Power supply in Luzon will get tighter in the next few days as a number of power plants go on scheduled shutdown for maintenance and warmer days trigger a surge in electricity demand, Energy Secretary Carlos Jericho Petilla said on Thursday.
Contingency reserve at the Luzon grid, which normally stands at 600 megawatts, has dropped to as low as 250 megawatts, he said.
Petilla traced the drop to fewer plants remaining online and the increased use of air- conditioning as people try to beat the summer heat.
The energy secretary predicted power supply will be tight on Friday if the temperature shoots up.
The Philippine Atmospheric, Geophysical and Astronomical Services Administration (Pagasa) forecast temperatures for Friday to Sunday to be within the range of 30 degrees to 33 degrees Celsius.
The Manila Electric Co. (Meralco) announced on Thursday that it has secured additional power capacity of up to 270 megawatts under a supply deal just signed with PanAsia Energy Inc. The deal, if approved by the Energy Regulatory Commission, would ease the tight power situation especially in Luzon.
The utility company earlier secured 204 megawatts from three local power generators under separate Interim Power Supply Agreements (IPSA). The 474 megawatts will ensure ample supply when several plants go off the grid this month.
Plants that will be shut down for their scheduled maintenance are the GN Power 1, Santa Rita 1 and 4, Makban 1, Magat 1, Calaca, Pagbilao 2, Tiwi 2, Masinloc 2, Malaya 1, Limay 2, Angat mini hydro Unit 3, Makban 5 and Bacman 2.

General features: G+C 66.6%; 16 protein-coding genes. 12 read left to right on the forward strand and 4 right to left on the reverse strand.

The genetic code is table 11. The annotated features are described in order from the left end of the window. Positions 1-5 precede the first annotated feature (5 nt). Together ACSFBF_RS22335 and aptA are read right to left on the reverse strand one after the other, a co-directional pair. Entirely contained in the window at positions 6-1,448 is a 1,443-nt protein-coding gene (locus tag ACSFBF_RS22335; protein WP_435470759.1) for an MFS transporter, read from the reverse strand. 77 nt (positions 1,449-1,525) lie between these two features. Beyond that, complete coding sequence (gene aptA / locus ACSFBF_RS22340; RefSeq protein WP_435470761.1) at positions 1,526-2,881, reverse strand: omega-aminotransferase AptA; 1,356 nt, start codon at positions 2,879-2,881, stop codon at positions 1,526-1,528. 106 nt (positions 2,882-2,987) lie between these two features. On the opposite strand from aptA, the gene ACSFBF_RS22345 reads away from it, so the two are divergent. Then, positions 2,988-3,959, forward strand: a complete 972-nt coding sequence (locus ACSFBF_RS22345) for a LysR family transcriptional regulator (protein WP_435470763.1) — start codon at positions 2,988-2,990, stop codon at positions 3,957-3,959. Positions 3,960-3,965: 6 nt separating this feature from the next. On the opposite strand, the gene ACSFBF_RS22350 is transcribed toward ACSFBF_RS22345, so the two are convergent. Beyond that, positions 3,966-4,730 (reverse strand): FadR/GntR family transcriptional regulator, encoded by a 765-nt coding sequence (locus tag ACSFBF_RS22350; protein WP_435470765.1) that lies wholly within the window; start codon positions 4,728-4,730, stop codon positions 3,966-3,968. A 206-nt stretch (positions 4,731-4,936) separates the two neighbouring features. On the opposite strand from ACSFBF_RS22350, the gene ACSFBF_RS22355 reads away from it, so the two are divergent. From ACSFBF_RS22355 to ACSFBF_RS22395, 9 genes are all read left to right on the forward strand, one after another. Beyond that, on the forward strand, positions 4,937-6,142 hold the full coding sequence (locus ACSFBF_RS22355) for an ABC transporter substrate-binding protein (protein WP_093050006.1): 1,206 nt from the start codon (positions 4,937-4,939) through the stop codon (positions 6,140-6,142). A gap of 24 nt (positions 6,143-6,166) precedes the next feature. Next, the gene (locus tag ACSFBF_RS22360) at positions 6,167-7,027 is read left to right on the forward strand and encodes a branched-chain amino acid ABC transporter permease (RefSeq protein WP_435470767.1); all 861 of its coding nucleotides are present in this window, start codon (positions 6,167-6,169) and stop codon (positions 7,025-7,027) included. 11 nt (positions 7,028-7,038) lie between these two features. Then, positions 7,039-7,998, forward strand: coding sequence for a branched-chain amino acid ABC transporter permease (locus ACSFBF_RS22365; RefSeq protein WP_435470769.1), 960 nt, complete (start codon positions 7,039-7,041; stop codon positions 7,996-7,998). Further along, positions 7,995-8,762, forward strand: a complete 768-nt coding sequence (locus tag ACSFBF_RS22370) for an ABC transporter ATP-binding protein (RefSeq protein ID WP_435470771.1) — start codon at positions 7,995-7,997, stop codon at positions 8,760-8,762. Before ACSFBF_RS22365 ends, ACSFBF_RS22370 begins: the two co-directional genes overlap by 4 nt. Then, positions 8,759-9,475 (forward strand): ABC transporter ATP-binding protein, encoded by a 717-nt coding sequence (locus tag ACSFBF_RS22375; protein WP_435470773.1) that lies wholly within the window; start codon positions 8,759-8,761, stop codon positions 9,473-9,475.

Petilla said Unit 2 of the Angat plant will be on maintenance shutdown in May.
But Petilla said there is no need to panic since the Energy department and the National Grid Corp. of the Philippines (NGCP) are monitoring the situation.
He added that if the situation worsens, the Interruptible Load Program (ILP) will be implemented.
Under this program, private companies with generators will switch them on instead of getting their supply from distribution utilities (DUs).
The companies will be paid by the DUs based on the fuel and oil used in running their own generators.
Petilla expected the ILP to bring an additional 500MW into the grid.
He said the implementation of the program will depend on the NGCP and a DU, which in the case of the Luzon grid is the Meralco.
Meralco is scheduled to sign under the ILP program on April 11.
But Davao City Rep. Karlo Alexei Nograles said the Department of Energy (DoE) should “fine-tune” the program before implementing it.
Shopping malls are considered large power consumers and were recommended to support the ILP by using their generators during peak hours.
“It’s a very wise, out-of-the-box scheme. But the ground rules must be made very clear especially because the public . . . will be subsidizing the power needs of these malls and large power consumers just to be able to ensure there will be no brownouts,” Nograles said.
Rep. Carlos Zarate of Bayan Muna said it is “simply wrong for the [DOE] to force consumers to bear the cost of its lack of foresight and ill-planning skills.”
Another Bayan Rep., Neri Colmenares, said the ILP is a scheme unfavorable to consumers since “most of us can hardly make ends meet.”